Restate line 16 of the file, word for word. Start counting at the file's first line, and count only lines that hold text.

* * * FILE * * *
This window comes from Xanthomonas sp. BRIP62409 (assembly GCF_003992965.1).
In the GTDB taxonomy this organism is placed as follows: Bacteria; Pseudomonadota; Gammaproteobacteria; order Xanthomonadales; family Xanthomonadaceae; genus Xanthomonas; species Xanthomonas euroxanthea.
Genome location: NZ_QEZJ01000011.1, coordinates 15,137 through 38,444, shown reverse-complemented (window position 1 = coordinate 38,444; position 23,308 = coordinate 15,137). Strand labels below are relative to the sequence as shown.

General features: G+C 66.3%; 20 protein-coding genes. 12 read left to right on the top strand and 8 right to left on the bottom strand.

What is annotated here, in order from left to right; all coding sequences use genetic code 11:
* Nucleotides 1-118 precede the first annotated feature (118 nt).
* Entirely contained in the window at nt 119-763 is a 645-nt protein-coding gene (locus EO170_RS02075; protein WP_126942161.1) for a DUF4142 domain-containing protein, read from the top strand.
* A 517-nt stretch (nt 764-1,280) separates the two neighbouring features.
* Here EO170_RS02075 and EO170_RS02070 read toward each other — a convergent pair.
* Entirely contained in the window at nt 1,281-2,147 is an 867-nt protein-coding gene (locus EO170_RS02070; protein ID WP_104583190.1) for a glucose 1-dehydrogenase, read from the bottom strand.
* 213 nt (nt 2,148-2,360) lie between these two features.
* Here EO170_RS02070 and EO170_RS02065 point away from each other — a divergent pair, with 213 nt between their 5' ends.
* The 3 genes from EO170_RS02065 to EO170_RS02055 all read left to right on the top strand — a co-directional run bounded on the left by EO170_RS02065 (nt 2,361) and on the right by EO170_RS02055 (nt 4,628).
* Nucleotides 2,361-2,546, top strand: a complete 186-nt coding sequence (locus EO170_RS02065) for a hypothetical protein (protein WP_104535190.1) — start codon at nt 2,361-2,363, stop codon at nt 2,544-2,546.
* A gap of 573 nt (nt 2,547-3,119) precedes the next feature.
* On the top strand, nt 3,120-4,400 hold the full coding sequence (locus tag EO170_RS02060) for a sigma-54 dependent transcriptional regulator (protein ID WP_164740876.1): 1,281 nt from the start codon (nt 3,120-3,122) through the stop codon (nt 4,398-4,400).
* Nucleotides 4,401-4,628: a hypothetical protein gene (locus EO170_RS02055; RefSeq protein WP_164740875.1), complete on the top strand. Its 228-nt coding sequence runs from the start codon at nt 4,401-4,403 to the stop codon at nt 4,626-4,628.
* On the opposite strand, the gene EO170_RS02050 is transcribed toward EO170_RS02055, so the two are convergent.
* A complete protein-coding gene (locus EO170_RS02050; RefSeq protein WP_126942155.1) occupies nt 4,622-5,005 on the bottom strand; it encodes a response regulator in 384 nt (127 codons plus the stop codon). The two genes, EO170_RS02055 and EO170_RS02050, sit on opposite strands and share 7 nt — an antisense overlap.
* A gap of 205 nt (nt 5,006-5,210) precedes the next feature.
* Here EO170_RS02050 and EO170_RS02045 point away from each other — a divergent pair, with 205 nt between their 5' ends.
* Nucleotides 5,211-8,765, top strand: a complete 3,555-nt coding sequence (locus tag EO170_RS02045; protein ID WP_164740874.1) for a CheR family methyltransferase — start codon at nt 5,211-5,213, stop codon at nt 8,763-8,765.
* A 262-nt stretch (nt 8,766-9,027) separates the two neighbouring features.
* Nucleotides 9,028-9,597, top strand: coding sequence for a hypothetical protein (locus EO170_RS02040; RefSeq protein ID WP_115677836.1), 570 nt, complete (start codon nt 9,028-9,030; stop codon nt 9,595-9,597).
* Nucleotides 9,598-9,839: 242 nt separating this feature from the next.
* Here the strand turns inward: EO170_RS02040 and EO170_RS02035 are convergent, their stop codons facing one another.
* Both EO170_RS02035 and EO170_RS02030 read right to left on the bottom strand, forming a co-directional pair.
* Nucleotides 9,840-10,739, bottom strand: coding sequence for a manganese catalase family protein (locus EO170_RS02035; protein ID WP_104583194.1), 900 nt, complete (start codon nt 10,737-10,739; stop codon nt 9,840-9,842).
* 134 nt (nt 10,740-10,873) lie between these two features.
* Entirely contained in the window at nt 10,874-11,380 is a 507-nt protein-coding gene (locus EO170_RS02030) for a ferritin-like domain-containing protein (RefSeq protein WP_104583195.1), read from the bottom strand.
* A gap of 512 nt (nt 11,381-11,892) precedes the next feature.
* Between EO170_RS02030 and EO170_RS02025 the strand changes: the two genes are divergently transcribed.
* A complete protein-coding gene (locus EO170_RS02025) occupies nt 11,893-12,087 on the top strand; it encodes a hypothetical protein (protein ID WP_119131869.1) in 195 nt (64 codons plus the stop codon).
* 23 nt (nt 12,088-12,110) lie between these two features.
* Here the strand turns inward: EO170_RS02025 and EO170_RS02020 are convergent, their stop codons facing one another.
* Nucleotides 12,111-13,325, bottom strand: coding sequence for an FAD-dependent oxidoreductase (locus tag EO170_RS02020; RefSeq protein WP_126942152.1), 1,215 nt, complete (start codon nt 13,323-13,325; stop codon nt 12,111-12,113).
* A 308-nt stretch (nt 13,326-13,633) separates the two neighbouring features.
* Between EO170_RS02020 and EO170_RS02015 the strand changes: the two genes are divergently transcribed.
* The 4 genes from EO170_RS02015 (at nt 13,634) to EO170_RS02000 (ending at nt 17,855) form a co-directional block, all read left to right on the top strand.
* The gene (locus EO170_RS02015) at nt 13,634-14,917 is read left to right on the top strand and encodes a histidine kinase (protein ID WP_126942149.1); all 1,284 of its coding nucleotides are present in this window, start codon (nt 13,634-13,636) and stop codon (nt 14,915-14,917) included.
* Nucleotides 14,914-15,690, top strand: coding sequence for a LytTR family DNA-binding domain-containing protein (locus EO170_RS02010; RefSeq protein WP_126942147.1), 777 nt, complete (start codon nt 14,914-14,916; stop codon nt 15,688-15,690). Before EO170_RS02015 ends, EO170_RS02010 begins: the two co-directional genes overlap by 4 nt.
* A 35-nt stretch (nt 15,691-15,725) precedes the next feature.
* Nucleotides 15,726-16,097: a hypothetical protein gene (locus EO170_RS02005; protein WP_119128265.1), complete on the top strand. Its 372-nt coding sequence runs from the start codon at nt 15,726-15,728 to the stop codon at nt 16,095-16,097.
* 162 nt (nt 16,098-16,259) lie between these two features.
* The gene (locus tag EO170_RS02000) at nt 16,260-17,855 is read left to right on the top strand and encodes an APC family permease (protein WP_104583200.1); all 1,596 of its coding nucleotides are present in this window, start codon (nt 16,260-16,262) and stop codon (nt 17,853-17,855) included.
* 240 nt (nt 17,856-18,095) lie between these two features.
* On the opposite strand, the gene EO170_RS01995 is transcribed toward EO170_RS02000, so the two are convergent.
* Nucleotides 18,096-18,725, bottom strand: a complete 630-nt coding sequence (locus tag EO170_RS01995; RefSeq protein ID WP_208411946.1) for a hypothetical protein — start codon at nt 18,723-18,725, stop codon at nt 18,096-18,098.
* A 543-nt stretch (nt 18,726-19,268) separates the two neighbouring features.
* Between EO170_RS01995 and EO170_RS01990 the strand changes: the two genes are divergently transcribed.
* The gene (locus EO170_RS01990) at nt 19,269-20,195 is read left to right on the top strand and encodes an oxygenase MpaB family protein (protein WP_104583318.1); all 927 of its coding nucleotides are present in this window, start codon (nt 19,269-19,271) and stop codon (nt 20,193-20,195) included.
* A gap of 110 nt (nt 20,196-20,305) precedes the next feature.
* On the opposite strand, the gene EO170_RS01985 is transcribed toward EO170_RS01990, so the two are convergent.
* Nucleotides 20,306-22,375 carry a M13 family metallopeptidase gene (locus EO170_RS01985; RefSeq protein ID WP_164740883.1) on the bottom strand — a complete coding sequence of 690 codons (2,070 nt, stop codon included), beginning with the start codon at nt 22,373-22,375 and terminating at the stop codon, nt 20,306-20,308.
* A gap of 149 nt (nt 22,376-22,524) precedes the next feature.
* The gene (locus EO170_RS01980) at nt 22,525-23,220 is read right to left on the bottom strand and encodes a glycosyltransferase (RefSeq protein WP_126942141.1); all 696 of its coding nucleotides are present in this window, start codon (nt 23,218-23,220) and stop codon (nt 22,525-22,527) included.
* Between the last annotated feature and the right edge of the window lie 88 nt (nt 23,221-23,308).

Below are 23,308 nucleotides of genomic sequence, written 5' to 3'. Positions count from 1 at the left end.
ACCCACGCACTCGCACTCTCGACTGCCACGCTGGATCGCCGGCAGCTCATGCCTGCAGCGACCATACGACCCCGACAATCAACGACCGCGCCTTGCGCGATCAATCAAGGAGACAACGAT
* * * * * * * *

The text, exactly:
* On the top strand, nt 3,120-4,400 hold the full coding sequence (locus tag EO170_RS02060) for a sigma-54 dependent transcriptional regulator (protein ID WP_164740876.1): 1,281 nt from the start codon (nt 3,120-3,122) through the stop codon (nt 4,398-4,400).